Tuesday, September 05, 2006

Role-Players, Players of RPGs, and Fun For Others

So, John Wick talked about 'Good Role-Players vs. Good Players' over here:http://wickedthought.livejournal.com/554184.html

My friend puts some of his thoughts about the issue and related deals here: http://kniedzw.livejournal.com/122851.html?view=526563#t526563

I responded there, but I'm also putting it here, to bring in more people to the conversation and spin off a bit.

I've had a love-hate relationship with Wick's ideas and games since my early involvement with L5R. I haven't read Mamet either (or if I have, it was a tiny little bit that didn't stick with me much), but I do think that his division does illuminate a possibly interesting thing to talk about:

Which is the different ways that players can enrich the experience of the RPG, for themselves and for others.

When I'm playing, I can focus on engaging with my character, trying to be very 'deep' in the character so that I as an actor am transparant to the character and the action of the narrative. This is the 'What could/would/should I (Character) do here?' Actor Stance.

I can also focus as a player on the story level, thinking about what things I can do as a player to use my character to make the game more interesting for other characters, which engages other characters, or maybe I create a scene/situation which other players engage with. This is more like the Author Stance.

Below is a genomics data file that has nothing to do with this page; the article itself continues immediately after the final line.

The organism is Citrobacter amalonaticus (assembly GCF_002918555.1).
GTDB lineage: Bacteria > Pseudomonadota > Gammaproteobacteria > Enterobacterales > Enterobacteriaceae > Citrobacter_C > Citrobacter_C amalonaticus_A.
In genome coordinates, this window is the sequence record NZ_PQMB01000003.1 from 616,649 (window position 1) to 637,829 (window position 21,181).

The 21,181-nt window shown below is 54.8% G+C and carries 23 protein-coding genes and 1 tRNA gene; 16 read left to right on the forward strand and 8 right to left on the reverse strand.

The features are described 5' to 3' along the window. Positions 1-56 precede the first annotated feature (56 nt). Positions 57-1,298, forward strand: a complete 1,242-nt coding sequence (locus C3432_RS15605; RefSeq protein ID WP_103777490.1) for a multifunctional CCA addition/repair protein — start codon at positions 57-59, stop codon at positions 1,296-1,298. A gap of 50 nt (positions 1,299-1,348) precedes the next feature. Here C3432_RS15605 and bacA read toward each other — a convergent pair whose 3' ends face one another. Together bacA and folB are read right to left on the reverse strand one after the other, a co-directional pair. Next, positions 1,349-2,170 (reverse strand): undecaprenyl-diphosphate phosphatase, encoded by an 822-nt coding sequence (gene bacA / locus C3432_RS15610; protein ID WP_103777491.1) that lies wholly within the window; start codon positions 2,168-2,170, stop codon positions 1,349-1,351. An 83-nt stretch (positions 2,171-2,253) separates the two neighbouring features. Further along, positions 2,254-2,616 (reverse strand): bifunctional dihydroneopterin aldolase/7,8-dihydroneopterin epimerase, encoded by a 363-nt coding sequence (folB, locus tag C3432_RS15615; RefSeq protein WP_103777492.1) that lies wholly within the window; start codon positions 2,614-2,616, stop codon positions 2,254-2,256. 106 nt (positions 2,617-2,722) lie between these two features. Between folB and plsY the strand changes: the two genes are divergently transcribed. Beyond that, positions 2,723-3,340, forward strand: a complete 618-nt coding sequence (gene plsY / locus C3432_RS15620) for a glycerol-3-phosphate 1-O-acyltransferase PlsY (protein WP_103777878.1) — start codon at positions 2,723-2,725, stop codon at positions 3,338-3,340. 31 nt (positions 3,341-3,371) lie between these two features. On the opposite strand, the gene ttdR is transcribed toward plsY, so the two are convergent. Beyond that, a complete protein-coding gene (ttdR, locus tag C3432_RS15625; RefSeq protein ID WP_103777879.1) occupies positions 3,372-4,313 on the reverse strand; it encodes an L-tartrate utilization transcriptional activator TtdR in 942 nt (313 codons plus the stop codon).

I can make the game more fun for myself using both stances. I love the 'flow' experience of being fully 'in' a character that I dissapear into him/her.

I also love taking a look at the whole picture and making a decision that will engage other players, move the story forward, even at the expense of my own character's position/status.

I can also make the game more fun for others, but that depends on what values of 'fun' the other players are looking for.

If they want to see a player be soo fully in their character that they can look over at me on the tip of my seat, tapping the table because my character is nervous, shouting at one of his friends when he learns that their leader is to be executed on Demon TV, then I can make the game more fun for them by role-playing my character.

If they want to have their characters pushed or pulled into a new situation , if they're sitting in a chair thinking IC and then OOC "I'm so bored. I have nothing do to" and I make plot for them, or engage them directly, then I can make the game more fun for them, like if I'm stupid enough to steal a potent McGuffin from a demonically empowered Auctioneer and a demon, I can give them something to do instantly. I have to try to suss out what the different players and characters would want to be in the game to engage them on either or both of those levels (character or player).

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